Goat Cheese Sour Cherry Ice Cream

I have nothing against vanilla ice cream as a concept. Or strawberry, mint chocolate chip, or coconut—three of my go-to classic ice cream flavors.

But when I’m looking at the lineup at an ice cream shop (or dreaming up my own varieties), it’s often too hard to resist the quirkier offerings.

Goat cheese sour cherry ice cream is most certainly one of those flavors that straddles the line between familiar and foreign.

goat cheese sour cherry ice cream
Photo: Casey Barber

Like cream cheese, goat cheese gives ice cream a luscious texture that ups the dairy ante, but with a more pronounced tanginess that makes you stop and think for a bit.

In fact, Jeni’s Splendid Ice Creams, one of the pioneers of oddball flavors, uses cream cheese as a primary ingredient in its homemade base.

So it’s not surprising that one of the company’s first offerings was a goat cheese flavor studded with red cherries.

This is not that recipe, however.

goat cheese sour cherry ice cream
Photo: Casey Barber

For one, with all respect to Jeni’s eggless method, I’m going with a more traditional egg custard base here.

It’s the Ample Hills template, FYI, to pull from another one of my favorite cult ice cream brands.

And more importantly, instead of roasted red cherries, I’m upping the tart and tangy element of this ice cream flavor with a fresh sour cherry compote.

(This is why you store pounds of sour cherries in your freezer, by the way. You never know when the urge for sour cherry compote might strike.)

goat cheese sour cherry ice cream
Photo: Casey Barber

Goat cheese sour cherry ice cream is one of those pairings that I love for the way it gets right up to the edge of an unusual taste without becoming off-putting or weird for weird’s sake.

The goat cheese flavor is subtle and tempered by sweetness. If a spoonful was handed to you without explanation, you might think it was mascarpone instead.

That’s not super crazy, right?

goat cheese sour cherry ice cream
Photo: Casey Barber

Same goes for the sour cherries. Bathed in a juicy syrup, they’re cooked whole, so each bite has a pop of sweet-tart cherry flavor.

The overall effect is nostalgic but new, comforting but contemporary, and just what we all need this summer.

Give goat cheese sour cherry ice cream a go and see how much fun a new flavor can be.

goat cheese sour cherry ice cream

Goat Cheese Sour Cherry Ice Cream

Yield: 1 1/2 quarts
Prep Time: 20 minutes
Cook Time: 1 hour
Additional Time: 8 hours
Total Time: 9 hours 20 minutes

Goat cheese sour cherry ice cream straddles the line between familiar and foreign flavors. Its rich, luscious texture has just enough tanginess to surprise.


Cherry Compote

  • 1 pound pitted fresh sour cherries
  • 1 cup (200 grams) granulated sugar
  • 1 teaspoon balsamic vinegar

Goat Cheese Ice Cream

  • 3/4 cup (150 grams) granulated sugar
  • 60 grams nonfat dry milk powder
  • 1 cup whole milk
  • 1 1/2 cups heavy cream
  • 3 egg yolks
  • 1 4-ounce log fresh goat cheese


Make the cherry compote:

  1. Heat the cherries and sugar in a wide, heavy-bottomed saucepan over medium heat, stirring occasionally until the sugar dissolves and the liquid comes to a boil.
  2. Reduce the heat to medium-low and simmer, stirring occasionally, for 20-30 minutes, until the cherries are slightly shriveled and the liquid has darkened and thickened to a loose syrup.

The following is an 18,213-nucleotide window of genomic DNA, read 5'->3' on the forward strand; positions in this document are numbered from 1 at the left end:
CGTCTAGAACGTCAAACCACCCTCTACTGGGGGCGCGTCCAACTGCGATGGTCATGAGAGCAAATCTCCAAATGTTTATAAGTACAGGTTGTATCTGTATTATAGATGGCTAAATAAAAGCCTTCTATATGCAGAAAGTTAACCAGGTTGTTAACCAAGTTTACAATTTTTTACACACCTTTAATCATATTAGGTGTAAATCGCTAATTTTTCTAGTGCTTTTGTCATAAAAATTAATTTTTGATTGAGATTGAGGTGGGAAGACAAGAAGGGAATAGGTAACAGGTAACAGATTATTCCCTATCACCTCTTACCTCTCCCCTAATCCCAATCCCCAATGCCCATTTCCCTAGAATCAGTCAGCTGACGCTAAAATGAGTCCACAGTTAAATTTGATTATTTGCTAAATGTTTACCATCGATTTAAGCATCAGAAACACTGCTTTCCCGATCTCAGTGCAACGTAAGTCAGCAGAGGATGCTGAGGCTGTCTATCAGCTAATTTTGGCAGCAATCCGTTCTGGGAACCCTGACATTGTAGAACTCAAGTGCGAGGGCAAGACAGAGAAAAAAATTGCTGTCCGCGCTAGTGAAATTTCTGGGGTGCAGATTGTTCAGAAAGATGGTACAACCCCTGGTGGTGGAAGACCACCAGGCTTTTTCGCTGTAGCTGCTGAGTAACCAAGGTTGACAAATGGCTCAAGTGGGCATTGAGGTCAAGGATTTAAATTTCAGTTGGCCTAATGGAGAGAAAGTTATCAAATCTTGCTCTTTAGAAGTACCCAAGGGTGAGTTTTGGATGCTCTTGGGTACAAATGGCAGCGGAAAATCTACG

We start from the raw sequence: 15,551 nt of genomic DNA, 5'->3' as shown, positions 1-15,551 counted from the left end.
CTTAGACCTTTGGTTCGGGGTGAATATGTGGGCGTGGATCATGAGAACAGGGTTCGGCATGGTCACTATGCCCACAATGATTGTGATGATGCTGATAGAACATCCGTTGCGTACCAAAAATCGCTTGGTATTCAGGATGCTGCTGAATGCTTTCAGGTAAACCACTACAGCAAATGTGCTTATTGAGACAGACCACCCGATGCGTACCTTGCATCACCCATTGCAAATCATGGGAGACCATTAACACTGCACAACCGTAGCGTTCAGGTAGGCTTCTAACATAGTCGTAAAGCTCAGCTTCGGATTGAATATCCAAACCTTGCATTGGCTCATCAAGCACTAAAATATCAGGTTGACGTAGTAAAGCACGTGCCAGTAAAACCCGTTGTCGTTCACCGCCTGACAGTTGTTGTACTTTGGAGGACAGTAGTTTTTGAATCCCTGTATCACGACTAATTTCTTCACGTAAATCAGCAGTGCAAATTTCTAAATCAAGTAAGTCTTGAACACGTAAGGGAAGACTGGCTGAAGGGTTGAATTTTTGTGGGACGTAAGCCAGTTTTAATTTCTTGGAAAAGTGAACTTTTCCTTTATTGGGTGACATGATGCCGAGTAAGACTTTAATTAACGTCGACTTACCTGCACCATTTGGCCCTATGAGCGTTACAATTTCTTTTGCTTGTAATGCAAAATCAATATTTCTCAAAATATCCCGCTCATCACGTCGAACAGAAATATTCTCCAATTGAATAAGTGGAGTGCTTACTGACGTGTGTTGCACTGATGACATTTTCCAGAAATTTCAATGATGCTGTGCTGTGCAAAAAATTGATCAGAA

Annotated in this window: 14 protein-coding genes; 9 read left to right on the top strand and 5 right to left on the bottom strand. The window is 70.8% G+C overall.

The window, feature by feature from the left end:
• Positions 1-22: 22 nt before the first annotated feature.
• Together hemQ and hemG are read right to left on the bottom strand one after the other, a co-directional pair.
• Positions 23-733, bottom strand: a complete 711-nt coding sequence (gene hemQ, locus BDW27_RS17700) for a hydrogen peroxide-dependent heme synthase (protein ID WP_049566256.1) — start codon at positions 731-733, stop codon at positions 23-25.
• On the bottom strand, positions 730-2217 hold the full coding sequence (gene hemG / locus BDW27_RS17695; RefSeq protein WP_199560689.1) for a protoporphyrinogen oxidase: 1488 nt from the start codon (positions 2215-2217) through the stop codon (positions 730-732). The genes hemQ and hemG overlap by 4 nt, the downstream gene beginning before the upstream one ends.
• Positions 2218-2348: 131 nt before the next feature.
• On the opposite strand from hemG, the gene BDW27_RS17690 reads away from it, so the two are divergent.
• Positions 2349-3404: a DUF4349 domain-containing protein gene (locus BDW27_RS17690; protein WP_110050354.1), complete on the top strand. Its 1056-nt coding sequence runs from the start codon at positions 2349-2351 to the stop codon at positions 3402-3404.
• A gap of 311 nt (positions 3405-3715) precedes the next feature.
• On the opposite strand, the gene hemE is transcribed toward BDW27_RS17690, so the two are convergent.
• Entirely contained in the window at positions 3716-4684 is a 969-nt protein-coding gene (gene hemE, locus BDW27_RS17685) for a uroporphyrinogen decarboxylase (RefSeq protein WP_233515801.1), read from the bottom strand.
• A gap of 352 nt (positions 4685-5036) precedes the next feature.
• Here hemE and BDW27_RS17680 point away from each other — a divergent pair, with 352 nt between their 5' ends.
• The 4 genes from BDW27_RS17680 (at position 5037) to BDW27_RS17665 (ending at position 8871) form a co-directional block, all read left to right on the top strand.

3. Remove from the heat and stir in the balsamic vinegar.
  4. Carefully ladle the cherries and syrup into a heatproof jar.
  5. Cool to room temperature, then seal and refrigerate until fully chilled.

Make the ice cream:

  1. Pour the sugar, milk powder, whole milk, and cream into a high-sided 1- to 2-quart saucepan.
  2. Let sit for 5 minutes to allow the sugar and milk powder to hydrate, then whisk until combined, making sure there are no lumps of milk powder remaining.
  3. Place over medium-low heat and clip a candy thermometer to the side of the pan.
  4. Heat, whisking occasionally, to 110 degrees F, then remove from the heat.
  5. Meanwhile, place the egg yolks in a heatproof bowl such as a 2-cup liquid measuring cup.
  6. Whisk 1/2 cup of the hot milk mixture into the eggs until combined, then return the liquid to the pan, whisking constantly.
  7. Return to the heat and continue to cook until the candy thermometer reaches 165 degrees F, stirring frequently with a silicone spatula.
  8. While the custard heats, get two large-ish heatproof bowls that can fit into one another with a little bit of wiggle room, and fill the larger bowl with ice and enough water to make a slurry. (Hint: this is what Pyrex nesting bowls were born to do!)
  9. Place the smaller bowl into the ice bath.
  10. Strain the custard through a fine mesh strainer into the smaller bowl.
  11. Crumble the goat cheese into the custard and stir to incorporate.
  12. Let cool for 10 minutes, stirring occasionally.
  13. Remove the bowl from the ice bath.
  14. Refrigerate the custard for 2-3 hours, until fully chilled.

Assemble the ice cream:

  1. Pour the chilled custard into an ice cream maker and process following the manufacturer's instructions.
  2. When the ice cream has set, spread a layer into a freezable lidded container with a silicone spatula.
  3. Spoon cherry compote over the ice cream, then repeat with the remaining ice cream and compote.
  4. Cover and freeze for 6-8 hours to harden the ice cream before scooping.


This recipe makes more compote than you'll need to finish the batch. Serve the extra on the side as a sundae topping, mix it into plain Greek yogurt, or spoon over waffles or pancakes.

Cherry compote can be made and refrigerated up to 2 weeks in advance. Ice cream base can be made and refrigerated up to 2 days in advance of processing in an ice cream maker.

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